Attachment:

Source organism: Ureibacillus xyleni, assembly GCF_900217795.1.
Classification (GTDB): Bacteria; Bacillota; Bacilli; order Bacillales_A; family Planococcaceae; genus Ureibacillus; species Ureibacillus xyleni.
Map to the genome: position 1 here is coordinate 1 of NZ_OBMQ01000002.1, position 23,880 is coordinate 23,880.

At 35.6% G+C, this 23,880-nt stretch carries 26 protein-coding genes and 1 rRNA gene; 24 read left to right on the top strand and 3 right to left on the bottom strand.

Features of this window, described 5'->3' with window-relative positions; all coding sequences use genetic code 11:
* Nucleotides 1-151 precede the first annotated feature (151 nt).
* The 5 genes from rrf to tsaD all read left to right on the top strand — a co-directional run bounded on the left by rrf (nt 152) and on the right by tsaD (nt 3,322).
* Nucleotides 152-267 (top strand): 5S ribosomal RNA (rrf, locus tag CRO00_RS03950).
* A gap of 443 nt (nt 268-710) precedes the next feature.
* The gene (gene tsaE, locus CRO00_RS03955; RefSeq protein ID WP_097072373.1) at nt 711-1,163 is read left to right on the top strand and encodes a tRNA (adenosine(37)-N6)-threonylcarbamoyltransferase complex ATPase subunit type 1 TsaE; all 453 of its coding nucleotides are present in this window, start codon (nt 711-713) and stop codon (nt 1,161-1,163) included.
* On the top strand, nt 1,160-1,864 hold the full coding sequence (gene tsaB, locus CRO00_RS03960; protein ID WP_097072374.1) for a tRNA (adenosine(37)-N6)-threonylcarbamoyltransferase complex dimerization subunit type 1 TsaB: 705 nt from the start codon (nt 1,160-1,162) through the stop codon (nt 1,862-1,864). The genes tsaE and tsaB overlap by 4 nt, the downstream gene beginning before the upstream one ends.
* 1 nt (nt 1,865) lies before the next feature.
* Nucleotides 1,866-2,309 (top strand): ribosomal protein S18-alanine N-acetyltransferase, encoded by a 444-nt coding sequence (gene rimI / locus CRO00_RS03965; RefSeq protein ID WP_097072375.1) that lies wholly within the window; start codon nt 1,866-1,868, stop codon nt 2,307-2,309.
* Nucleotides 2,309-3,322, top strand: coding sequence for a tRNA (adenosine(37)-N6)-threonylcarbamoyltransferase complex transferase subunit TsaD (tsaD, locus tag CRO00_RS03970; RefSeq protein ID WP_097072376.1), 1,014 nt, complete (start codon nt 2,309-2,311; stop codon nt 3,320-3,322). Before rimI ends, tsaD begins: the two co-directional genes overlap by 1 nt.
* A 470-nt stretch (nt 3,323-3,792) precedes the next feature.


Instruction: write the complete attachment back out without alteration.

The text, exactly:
Source organism: Ureibacillus xyleni, assembly GCF_900217795.1.
Classification (GTDB): Bacteria; Bacillota; Bacilli; order Bacillales_A; family Planococcaceae; genus Ureibacillus; species Ureibacillus xyleni.
Map to the genome: position 1 here is coordinate 1 of NZ_OBMQ01000002.1, position 23,880 is coordinate 23,880.

At 35.6% G+C, this 23,880-nt stretch carries 26 protein-coding genes and 1 rRNA gene; 24 read left to right on the top strand and 3 right to left on the bottom strand.

Features of this window, described 5'->3' with window-relative positions; all coding sequences use genetic code 11:
* Nucleotides 1-151 precede the first annotated feature (151 nt).
* The 5 genes from rrf to tsaD all read left to right on the top strand — a co-directional run bounded on the left by rrf (nt 152) and on the right by tsaD (nt 3,322).
* Nucleotides 152-267 (top strand): 5S ribosomal RNA (rrf, locus tag CRO00_RS03950).
* A gap of 443 nt (nt 268-710) precedes the next feature.
* The gene (gene tsaE, locus CRO00_RS03955; RefSeq protein ID WP_097072373.1) at nt 711-1,163 is read left to right on the top strand and encodes a tRNA (adenosine(37)-N6)-threonylcarbamoyltransferase complex ATPase subunit type 1 TsaE; all 453 of its coding nucleotides are present in this window, start codon (nt 711-713) and stop codon (nt 1,161-1,163) included.
* On the top strand, nt 1,160-1,864 hold the full coding sequence (gene tsaB, locus CRO00_RS03960; protein ID WP_097072374.1) for a tRNA (adenosine(37)-N6)-threonylcarbamoyltransferase complex dimerization subunit type 1 TsaB: 705 nt from the start codon (nt 1,160-1,162) through the stop codon (nt 1,862-1,864). The genes tsaE and tsaB overlap by 4 nt, the downstream gene beginning before the upstream one ends.
* 1 nt (nt 1,865) lies before the next feature.
* Nucleotides 1,866-2,309 (top strand): ribosomal protein S18-alanine N-acetyltransferase, encoded by a 444-nt coding sequence (gene rimI / locus CRO00_RS03965; RefSeq protein ID WP_097072375.1) that lies wholly within the window; start codon nt 1,866-1,868, stop codon nt 2,307-2,309.
* Nucleotides 2,309-3,322, top strand: coding sequence for a tRNA (adenosine(37)-N6)-threonylcarbamoyltransferase complex transferase subunit TsaD (tsaD, locus tag CRO00_RS03970; RefSeq protein ID WP_097072376.1), 1,014 nt, complete (start codon nt 2,309-2,311; stop codon nt 3,320-3,322). Before rimI ends, tsaD begins: the two co-directional genes overlap by 1 nt.
* A 470-nt stretch (nt 3,323-3,792) precedes the next feature.